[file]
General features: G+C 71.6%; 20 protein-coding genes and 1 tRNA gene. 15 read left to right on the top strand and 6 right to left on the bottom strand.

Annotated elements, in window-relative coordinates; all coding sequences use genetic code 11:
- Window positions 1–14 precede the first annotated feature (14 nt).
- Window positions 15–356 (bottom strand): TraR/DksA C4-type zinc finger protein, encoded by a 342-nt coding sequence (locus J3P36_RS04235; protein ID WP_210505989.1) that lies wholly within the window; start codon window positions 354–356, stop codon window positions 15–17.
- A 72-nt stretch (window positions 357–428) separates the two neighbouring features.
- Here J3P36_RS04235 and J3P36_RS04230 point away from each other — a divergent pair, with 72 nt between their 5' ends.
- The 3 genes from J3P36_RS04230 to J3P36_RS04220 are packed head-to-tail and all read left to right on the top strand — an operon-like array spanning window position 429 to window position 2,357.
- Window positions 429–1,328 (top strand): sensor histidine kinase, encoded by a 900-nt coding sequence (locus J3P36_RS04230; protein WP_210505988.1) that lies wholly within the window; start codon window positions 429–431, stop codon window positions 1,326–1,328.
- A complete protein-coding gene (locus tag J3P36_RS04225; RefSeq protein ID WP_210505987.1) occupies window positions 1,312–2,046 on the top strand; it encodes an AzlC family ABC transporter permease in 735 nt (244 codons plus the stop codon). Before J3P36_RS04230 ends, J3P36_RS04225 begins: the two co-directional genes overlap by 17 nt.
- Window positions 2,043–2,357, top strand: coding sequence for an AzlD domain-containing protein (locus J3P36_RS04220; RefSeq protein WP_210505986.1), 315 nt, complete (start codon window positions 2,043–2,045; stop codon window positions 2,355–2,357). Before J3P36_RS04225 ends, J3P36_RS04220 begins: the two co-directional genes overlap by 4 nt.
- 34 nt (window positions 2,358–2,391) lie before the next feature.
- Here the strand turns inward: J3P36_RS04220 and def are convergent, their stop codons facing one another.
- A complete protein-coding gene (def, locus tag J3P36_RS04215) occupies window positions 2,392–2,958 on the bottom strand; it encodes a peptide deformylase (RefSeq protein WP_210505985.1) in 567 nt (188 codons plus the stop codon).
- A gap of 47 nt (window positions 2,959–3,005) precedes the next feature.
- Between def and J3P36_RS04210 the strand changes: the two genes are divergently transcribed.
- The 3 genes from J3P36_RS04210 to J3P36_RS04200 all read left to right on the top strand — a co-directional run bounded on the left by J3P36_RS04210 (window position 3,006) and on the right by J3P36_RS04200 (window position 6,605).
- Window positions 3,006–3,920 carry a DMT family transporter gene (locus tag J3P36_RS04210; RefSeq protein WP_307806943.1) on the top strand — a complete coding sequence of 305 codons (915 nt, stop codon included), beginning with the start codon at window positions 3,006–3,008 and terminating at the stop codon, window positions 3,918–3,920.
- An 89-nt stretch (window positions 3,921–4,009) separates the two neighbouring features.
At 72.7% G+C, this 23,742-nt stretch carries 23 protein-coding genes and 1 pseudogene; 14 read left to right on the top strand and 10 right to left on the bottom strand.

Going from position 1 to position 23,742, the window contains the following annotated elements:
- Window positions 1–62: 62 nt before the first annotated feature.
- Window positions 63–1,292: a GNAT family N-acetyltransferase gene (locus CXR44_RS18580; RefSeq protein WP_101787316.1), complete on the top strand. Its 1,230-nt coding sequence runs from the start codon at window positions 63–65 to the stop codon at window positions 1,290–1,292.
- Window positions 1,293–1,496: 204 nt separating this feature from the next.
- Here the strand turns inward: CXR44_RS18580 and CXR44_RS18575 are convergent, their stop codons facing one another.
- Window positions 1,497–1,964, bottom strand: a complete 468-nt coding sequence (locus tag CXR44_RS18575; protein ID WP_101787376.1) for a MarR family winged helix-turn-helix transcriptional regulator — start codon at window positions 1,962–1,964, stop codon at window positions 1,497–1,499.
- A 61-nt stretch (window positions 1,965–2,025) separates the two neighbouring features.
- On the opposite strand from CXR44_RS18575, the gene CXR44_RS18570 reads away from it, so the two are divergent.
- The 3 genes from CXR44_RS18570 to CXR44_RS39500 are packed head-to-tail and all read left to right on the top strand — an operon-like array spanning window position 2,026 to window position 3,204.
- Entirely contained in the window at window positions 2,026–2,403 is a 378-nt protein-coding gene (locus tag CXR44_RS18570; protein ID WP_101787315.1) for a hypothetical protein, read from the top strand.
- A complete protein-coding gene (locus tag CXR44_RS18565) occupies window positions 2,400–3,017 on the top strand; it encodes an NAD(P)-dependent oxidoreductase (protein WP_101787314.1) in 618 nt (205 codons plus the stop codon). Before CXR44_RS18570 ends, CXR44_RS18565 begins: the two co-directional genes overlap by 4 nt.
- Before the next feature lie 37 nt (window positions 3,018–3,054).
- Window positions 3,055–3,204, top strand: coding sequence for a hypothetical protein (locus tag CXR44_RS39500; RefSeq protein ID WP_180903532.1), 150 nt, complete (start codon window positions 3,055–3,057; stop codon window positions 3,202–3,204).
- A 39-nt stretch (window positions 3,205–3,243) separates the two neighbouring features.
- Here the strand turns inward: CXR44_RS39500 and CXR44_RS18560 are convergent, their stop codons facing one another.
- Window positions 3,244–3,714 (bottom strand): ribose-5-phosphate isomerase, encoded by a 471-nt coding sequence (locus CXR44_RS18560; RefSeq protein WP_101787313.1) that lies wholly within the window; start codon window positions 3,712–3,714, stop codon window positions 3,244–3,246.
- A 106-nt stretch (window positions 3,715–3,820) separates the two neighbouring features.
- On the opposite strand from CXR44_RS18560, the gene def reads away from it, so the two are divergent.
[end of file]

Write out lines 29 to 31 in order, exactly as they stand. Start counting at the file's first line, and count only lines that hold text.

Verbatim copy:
- Entirely contained in the window at window positions 2,026–2,403 is a 378-nt protein-coding gene (locus tag CXR44_RS18570; protein ID WP_101787315.1) for a hypothetical protein, read from the top strand.
- A complete protein-coding gene (locus tag CXR44_RS18565) occupies window positions 2,400–3,017 on the top strand; it encodes an NAD(P)-dependent oxidoreductase (protein WP_101787314.1) in 618 nt (205 codons plus the stop codon). Before CXR44_RS18570 ends, CXR44_RS18565 begins: the two co-directional genes overlap by 4 nt.
- Before the next feature lie 37 nt (window positions 3,018–3,054).